Why I believe Finidi will achieve great result with Eagles – Paul Okoku

Flying Eagles assistant captain of 1983 set, Paul Okoku, is confident that new Super Eagles coach, Finidi George, will be successful with the senior national team.

Finidi was recently unveiled at a ceremony well attended by key decision makers in Nigeria’s sport and football fraternity, at the MKO Abiola National Stadium in Abuja. President of the Nigeria Football Federation (NFF), Ibrahim Gusau, General-Secretary, Dr Mohammed Sanusi, and Minister of Sports development, Senator John Enoh, were all present.

The 52-year-old spoke on his ambition and immediate tasks, which are the 2026 World Cup qualifiers against South Africa and Benin Republic, as well as qualifying Nigeria for the 2025 Africa Cup of Nations (AFCON) in Morocco, Okoku—a member of Flying Eagles team that qualified Nigeria to the first World Cup in Mexico over 40 years ago, said in a statement titled: “Igniting the Flame: Why I Back Finidi George as Head Coach of the Super Eagles”, that Finidi exudes confidence reminiscent of the winger’s playing career—similar to what late Stephen Keshi carried when he guided the Eagles to their third AFCON glory 11 years ago.

Okoku described Finidi’s appointment as a “new era” for Nigerian football. He called for maximum support for the new coach—such that would be granted a foreign manager.

“As the dawn breaks on a new era for Nigerian football, the announcement of Finidi George as the new chief coach of the Super Eagles reverberates across the nation, stirring a sense of anticipation and hope among football enthusiasts.While I may not be intimately familiar with his coaching credentials, there’s something about Finidi that resonates deeply within me—a sense of confidence that emanates from his humble demeanor and echoes of his illustrious playing career. It is this indomitable spirit, reminiscent of the legendary Stephen Keshi, that compels me to throw my support behind him.

“In the wake of Keshi’s passing, there is a palpable yearning for an indigenous coach to rise to the occasion and carry forward his legacy of success. Like Keshi, Finidi embodies the virtues of resilience and determination, qualities that transcend mere tactical prowess on the pitch. As we embark on this new footballing journey, it’s imperative that the Nigeria Football Federation (NFF) extends to Finidi George the same respect and support afforded to his foreign counterparts. Transparent contracts, stipulating payments in US Dollars and publicly disclosed salaries akin to European and American standards, are not extravagant requests—they are essential pillars of a nurturing environment conducive to success”, added Okoku

Speaking further, Okoku said,

“granting Finidi the freedom to handpick his coaching staff and outlining clear roles and responsibilities in his contract are crucial steps towards fostering a supportive and conducive working environment. Furthermore, it’s essential that the contract is signed before commencing the job, ensuring clarity and commitment from both parties. Moreover, considerations such as providing a vehicle and assigning a driver, as well as a comprehensive benefits package for the Chief Coach position, are necessary to ensure fairness and equality for all coaches, regardless of nationality or race.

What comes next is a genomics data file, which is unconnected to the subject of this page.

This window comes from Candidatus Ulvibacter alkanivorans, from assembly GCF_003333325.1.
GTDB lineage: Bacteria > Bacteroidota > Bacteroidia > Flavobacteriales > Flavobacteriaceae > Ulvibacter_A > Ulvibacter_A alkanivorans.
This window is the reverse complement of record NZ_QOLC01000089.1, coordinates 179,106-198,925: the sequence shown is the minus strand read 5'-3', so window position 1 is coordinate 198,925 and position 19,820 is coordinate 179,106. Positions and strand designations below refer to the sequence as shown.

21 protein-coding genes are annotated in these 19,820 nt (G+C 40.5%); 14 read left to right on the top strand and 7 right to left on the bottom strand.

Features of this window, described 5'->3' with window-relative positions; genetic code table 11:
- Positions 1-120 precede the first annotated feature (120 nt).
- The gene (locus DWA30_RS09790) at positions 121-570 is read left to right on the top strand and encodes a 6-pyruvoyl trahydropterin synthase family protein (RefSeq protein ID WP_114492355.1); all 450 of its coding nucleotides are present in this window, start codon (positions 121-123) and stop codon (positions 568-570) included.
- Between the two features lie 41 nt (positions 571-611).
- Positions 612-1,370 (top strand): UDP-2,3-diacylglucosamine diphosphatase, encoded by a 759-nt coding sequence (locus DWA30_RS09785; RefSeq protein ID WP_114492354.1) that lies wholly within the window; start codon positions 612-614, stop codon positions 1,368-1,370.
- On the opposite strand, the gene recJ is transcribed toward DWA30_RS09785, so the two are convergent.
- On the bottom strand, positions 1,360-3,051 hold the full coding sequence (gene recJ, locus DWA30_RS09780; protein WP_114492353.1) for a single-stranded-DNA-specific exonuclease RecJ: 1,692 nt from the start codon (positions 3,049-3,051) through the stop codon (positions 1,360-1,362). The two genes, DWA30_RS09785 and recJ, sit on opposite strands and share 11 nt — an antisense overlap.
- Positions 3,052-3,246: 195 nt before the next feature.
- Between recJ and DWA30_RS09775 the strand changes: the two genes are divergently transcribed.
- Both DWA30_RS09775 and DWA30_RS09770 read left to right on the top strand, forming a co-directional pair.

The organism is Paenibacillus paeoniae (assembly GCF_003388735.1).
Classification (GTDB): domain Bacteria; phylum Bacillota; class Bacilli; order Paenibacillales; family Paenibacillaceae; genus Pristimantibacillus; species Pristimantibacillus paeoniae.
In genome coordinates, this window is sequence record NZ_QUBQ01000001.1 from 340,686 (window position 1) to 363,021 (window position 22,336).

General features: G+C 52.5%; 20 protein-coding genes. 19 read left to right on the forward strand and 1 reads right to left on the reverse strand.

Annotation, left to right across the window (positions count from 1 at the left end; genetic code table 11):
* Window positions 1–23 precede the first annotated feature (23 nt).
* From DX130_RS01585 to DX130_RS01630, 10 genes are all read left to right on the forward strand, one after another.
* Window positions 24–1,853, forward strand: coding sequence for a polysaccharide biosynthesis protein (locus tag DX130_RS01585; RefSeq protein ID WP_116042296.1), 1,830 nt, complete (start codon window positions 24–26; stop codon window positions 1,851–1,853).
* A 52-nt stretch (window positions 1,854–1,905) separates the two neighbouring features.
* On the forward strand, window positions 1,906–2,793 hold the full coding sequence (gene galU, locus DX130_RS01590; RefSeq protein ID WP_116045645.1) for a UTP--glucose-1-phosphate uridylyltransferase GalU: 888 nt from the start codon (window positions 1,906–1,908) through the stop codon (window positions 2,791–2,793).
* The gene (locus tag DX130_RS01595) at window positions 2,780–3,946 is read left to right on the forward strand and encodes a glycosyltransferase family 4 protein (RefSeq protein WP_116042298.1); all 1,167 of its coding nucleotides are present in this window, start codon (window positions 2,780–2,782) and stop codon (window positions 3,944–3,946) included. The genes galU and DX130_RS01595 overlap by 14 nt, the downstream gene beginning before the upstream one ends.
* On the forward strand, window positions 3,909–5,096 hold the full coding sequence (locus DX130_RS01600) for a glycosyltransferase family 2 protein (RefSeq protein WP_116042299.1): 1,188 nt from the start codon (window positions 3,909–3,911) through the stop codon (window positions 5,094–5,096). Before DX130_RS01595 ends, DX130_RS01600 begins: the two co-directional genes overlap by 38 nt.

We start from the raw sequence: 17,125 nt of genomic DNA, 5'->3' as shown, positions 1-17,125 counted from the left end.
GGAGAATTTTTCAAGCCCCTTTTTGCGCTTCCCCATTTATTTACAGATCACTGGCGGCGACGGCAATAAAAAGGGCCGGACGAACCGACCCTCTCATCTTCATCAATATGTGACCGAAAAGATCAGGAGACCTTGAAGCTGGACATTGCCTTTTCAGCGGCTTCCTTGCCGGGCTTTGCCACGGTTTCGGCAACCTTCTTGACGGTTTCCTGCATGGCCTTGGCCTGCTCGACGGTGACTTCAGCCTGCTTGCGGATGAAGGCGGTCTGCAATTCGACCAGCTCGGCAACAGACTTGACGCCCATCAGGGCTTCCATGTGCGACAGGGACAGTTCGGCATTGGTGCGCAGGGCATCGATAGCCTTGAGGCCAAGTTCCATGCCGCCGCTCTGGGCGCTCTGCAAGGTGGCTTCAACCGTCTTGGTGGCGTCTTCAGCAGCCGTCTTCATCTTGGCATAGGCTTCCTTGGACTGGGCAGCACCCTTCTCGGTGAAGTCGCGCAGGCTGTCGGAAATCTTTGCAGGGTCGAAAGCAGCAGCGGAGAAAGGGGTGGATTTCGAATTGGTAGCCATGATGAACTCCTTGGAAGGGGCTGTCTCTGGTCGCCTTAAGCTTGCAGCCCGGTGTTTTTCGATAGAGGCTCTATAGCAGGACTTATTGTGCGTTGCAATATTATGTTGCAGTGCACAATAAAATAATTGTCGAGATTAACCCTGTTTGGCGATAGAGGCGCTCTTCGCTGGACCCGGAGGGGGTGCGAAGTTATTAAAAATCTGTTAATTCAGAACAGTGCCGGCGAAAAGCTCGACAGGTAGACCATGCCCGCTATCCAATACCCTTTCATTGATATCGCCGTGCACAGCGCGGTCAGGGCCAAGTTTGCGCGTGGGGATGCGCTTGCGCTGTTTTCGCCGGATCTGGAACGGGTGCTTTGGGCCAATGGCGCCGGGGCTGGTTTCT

“Crucially, Finidi must strike a delicate balance between humility and assertiveness, treating players with the dignity they deserve while instilling a culture of mutual respect and accountability. Only then can he truly harness the collective potential of the Super Eagles and propel them to greater heights on the international stage. With crucial qualifying matches looming on the horizon, including a much-anticipated rematch against South Africa hungry for revenge, the stakes couldn’t be higher. But as we stand on the precipice of a new era in Nigerian football, let us rally behind Finidi George—the beacon of hope who will guide our team to glory”, he said.

Okoku recalled Keshi’s firm believe in home-grown players and coaches, as underlining the abundant talents in the country, referencing the late coach’s trust in indigenous managers.

“As Keshi once emphatically told me, “Isn’t this country Nigeria of ours that produced the likes of Segun Odegbami, Paul Okoku, Chibuzor Ehilegbu, Yisa Shofoluwe, Adokiye Amesiemaka, Godwin Odiye, Henry Nwosu, Felix Owolabi, Andrew Uwe and Thompson Usiyan?” Indeed, it is time to embrace our indigenous talents and provide them with the opportunities they deserve to shine on the world stage,” he concluded.



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